# df -h /tmp
    
    

    If there is less than 400 MB of disk space available in the /tmp directory, complete one of the following steps:

    • Delete unnecessary files from the /tmp directory to achieve the required disk space.

    • Set the TEMP and TMPDIR environment variables when setting the oracle user's environment (described later).

    • Extend the file system that contains the /tmp directory. If necessary, contact your system administrator for information about extending file systems.

  4. To determine the amount of free disk space available on the system, enter the following command:

    # df -h
    
    

    This command displays the disk space usage on all mounted file systems. To complete the installation, the system must satisfy either of the following conditions:

    • 3.7 GB (3879731 KB) of free disk space is available on two file systems: one with at least 2.5 GB (2621440 KB) free for the Oracle software and another with at least 1.2 GB free for the preconfigured database

    • 3.7 GB of free disk space is available for the Oracle software and database on a single file system


      Note:

      While installing the Oracle database on a disk drive separate from the software does provide a performance improvement, for best performance, the Oracle database files should be distributed across three or more disks. The Oracle Database Installation Guide for Linux x86-64 describes this more complex and time-consuming type of installation. However, this type of installation is recommended only for experienced users.

Check the Software Requirements

The system must meet the following minimum software requirements, depending on your Linux distribution and version.

Red Hat Enterprise Linux 3 (Updated 2)

SuSE Linux Enterprise Server 8

SUSE Linux Enterprise Server 9

To ensure that the system meets these requirements, follow these steps:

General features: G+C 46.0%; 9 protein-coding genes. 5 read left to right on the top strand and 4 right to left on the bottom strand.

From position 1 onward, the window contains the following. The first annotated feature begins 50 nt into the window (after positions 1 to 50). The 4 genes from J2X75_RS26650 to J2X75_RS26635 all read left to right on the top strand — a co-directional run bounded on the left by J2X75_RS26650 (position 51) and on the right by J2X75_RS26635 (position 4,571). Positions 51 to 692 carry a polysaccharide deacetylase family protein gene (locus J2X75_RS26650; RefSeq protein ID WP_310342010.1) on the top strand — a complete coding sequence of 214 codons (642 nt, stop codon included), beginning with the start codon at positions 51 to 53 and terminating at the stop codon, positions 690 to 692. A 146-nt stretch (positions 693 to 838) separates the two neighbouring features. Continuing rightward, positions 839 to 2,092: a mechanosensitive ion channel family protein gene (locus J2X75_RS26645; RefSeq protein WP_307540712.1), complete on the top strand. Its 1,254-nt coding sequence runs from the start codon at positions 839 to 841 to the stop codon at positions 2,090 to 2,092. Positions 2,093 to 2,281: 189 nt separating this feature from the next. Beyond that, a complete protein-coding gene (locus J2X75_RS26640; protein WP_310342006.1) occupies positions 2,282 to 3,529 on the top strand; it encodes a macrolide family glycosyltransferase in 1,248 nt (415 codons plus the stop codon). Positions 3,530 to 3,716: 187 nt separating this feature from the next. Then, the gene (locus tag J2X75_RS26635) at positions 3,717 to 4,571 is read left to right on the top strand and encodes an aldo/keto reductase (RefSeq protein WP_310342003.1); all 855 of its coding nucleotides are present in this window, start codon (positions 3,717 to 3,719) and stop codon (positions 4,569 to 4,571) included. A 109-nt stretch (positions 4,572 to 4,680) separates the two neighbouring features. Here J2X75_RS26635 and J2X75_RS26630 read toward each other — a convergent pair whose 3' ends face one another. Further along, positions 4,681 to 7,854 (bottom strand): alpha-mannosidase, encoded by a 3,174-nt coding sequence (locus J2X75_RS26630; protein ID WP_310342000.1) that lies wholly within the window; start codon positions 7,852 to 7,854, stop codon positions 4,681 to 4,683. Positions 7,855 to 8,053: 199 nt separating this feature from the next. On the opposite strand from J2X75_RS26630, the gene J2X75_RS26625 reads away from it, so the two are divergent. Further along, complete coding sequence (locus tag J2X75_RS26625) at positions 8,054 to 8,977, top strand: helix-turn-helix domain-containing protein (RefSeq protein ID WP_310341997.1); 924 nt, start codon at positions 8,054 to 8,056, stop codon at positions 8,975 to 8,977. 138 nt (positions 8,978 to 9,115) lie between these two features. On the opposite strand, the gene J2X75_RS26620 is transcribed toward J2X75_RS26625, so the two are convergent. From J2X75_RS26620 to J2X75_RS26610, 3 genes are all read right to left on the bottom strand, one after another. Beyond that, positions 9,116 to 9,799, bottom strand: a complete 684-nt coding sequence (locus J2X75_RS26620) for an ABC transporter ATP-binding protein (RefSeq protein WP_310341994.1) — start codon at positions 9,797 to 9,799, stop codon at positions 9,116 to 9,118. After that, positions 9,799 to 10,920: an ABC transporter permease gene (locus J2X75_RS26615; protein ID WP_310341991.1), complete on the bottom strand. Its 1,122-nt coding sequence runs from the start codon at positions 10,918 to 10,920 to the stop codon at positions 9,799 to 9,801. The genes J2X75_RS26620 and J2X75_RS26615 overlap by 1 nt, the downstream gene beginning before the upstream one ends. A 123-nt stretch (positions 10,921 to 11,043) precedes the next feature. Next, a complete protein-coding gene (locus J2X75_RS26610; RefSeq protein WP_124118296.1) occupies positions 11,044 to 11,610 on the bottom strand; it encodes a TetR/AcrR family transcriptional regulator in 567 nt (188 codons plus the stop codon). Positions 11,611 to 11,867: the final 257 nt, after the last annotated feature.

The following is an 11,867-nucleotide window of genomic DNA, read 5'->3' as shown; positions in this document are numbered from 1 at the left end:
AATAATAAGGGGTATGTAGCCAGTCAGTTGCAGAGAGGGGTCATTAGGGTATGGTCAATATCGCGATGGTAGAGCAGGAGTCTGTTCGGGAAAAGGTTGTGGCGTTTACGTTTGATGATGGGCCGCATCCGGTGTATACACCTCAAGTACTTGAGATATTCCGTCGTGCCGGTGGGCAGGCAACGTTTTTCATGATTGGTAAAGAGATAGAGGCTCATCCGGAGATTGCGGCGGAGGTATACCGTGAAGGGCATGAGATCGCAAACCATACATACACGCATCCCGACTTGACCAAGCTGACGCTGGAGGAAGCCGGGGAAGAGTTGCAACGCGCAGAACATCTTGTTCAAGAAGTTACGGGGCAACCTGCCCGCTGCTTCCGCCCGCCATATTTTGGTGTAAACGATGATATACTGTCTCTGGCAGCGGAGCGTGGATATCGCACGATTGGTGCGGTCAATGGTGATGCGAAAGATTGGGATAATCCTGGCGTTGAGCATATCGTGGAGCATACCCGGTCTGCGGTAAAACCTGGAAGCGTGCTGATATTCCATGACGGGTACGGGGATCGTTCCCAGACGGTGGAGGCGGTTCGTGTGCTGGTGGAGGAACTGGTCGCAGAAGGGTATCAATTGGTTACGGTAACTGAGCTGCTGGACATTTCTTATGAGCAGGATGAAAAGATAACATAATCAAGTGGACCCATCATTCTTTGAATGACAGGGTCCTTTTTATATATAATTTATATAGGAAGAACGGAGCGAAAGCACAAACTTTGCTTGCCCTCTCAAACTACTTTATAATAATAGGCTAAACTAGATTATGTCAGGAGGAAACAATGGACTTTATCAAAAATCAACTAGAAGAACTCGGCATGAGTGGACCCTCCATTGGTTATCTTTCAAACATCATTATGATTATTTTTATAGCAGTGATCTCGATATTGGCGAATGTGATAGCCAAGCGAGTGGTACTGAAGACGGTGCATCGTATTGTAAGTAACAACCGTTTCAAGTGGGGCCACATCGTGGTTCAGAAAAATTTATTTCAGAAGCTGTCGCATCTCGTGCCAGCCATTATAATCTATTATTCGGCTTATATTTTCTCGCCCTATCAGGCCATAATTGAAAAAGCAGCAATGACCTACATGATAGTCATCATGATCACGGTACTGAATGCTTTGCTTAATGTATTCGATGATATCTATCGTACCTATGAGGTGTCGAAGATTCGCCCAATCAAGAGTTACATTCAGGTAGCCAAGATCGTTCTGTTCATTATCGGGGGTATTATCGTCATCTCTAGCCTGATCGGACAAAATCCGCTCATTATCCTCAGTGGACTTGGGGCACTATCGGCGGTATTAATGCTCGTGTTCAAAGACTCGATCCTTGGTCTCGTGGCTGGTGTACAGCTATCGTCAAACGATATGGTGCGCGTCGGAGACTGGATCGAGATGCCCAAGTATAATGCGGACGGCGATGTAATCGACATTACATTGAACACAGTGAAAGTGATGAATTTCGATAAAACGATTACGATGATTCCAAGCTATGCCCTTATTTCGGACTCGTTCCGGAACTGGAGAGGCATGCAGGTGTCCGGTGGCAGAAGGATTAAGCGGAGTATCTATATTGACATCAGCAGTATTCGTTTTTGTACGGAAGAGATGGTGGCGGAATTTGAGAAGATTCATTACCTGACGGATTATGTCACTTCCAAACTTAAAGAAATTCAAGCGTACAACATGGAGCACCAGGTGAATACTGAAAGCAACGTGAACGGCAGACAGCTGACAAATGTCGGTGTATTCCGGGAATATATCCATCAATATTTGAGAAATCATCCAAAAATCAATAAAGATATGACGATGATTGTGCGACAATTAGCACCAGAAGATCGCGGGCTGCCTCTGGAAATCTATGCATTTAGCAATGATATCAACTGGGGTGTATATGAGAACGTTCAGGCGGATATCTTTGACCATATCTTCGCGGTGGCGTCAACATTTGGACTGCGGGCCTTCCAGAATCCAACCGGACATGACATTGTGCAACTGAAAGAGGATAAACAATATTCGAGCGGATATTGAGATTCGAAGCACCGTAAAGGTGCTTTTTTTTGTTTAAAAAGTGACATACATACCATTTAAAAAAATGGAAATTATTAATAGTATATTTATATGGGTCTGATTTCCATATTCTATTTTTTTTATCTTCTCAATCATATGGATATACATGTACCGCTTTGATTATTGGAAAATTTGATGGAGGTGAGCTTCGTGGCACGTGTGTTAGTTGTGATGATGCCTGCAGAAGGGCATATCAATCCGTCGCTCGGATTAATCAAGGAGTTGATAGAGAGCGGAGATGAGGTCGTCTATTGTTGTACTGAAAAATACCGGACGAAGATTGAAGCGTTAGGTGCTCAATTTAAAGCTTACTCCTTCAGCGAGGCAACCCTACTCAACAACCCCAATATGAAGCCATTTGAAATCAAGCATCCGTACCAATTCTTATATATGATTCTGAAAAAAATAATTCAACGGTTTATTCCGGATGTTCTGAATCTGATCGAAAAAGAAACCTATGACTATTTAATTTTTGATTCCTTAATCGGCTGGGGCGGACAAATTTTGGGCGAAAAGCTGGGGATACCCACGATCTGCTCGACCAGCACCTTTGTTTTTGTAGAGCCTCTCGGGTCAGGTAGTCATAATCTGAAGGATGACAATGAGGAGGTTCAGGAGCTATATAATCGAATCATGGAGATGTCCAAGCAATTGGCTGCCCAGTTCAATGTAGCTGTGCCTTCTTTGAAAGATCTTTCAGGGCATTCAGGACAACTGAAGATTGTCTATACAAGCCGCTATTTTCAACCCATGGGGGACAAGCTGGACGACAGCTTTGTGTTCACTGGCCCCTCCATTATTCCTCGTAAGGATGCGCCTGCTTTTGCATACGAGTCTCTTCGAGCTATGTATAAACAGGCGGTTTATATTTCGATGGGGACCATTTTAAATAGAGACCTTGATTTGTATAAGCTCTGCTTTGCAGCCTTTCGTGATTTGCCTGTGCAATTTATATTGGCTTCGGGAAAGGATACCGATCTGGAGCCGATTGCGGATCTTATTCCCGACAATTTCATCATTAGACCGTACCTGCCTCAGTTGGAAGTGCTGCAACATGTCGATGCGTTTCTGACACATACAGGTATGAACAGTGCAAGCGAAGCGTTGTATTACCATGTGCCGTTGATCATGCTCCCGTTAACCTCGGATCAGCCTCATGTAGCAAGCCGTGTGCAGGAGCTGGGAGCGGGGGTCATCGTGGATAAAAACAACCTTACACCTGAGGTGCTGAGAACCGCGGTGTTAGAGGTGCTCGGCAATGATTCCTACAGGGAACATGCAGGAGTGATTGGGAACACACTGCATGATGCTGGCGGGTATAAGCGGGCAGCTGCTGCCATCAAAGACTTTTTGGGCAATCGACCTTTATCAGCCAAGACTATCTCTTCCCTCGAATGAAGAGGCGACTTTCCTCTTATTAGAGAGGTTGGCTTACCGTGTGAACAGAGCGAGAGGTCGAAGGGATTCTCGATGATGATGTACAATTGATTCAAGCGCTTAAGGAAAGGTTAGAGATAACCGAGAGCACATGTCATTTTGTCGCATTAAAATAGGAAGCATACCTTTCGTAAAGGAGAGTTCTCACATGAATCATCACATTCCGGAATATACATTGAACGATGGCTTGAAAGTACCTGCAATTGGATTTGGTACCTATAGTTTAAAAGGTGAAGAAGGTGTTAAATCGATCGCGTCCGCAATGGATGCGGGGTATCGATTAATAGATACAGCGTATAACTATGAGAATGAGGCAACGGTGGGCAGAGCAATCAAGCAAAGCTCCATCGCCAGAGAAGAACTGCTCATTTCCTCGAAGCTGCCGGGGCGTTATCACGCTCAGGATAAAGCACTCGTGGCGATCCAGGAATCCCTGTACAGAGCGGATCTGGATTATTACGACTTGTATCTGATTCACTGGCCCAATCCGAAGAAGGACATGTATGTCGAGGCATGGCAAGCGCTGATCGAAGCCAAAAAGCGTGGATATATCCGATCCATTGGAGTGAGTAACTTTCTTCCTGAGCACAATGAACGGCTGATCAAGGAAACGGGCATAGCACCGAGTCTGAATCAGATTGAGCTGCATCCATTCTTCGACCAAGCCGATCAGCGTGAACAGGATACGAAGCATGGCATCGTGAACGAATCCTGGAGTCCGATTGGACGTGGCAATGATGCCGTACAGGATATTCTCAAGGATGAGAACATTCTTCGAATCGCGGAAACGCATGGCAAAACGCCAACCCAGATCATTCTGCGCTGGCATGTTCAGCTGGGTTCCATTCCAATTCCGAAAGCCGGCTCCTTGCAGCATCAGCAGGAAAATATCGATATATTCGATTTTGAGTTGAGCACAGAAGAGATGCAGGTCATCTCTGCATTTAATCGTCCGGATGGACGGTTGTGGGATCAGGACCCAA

1. To determine which distribution and version of Linux is installed, enter the following command:

    # cat /proc/version
    
    

    Note:

    Only the listed distributions and versions are currently certified and supported.

  2. To determine whether the required packages are installed, enter commands similar to the following:

    $ rpm -q package_name
    
    

    If a required package is not installed, or if the version is lower than the required version, install the package from your operating system distribution media or download the required package version from your Linux vendor's Web site.

  3. On Red Hat Enterprise Linux 3 systems only, enter the following command to determine whether kernel 2.4.21-15.EL or later is installed:

    # uname -r
    
    

    If the kernel version is less than 15, install the latest kernel update. Kernel updates are available from the Red Hat Network.

  4. On SuSE Linux Enterprise Server 8 systems only, enter the following command to determine whether Service Pack 3 is installed:

    # uname -r
    2.4.21-185-smp
    
    

    This command shows the kernel version (2.4.21-185) and type (smp). If the kernel version is less than 2.4.21-185, contact SuSE for information about obtaining and installing Service Pack 3.

  5. On SuSE Linux Enterprise Server 9 systems only, enter the following command to determine whether the required kernel is installed:

    # uname -r
    2.6.5-7.97
    
    

    This command shows the kernel version (2.6.5-7.97). If the kernel version is less than 2.6.5-7.97, contact SuSE for information about obtaining and installing the kernel updates.

Create Required UNIX Groups and User

The following local UNIX groups and user must exist on the system:

The oinstall and dba groups and the oracle user may already exist on your system. To determine whether they exist already, and if necessary, to create them, follow these steps:

  1. To determine whether the oinstall and dba groups exist, enter the following commands:

    # grep oinstall /etc/group
    # grep dba /etc/group
    
    

    If the output from these commands shows the specified group name, that group already exists.

  2. If necessary, enter the following commands to create the oinstall and dba groups:

    # /usr/sbin/groupadd oinstall
    # /usr/sbin/groupadd dba
    
    
  3. To determine whether the oracle user exists and belongs to the correct groups, enter the following command:

    # id oracle
    
    

    If the oracle user exists, this command displays information about the groups to which the user belongs. The output should be similar to the following, indicating that oinstall is the primary group and dba is a secondary group:

    uid=502(oracle) gid=502(oinstall) groups=502(oinstall),503(dba)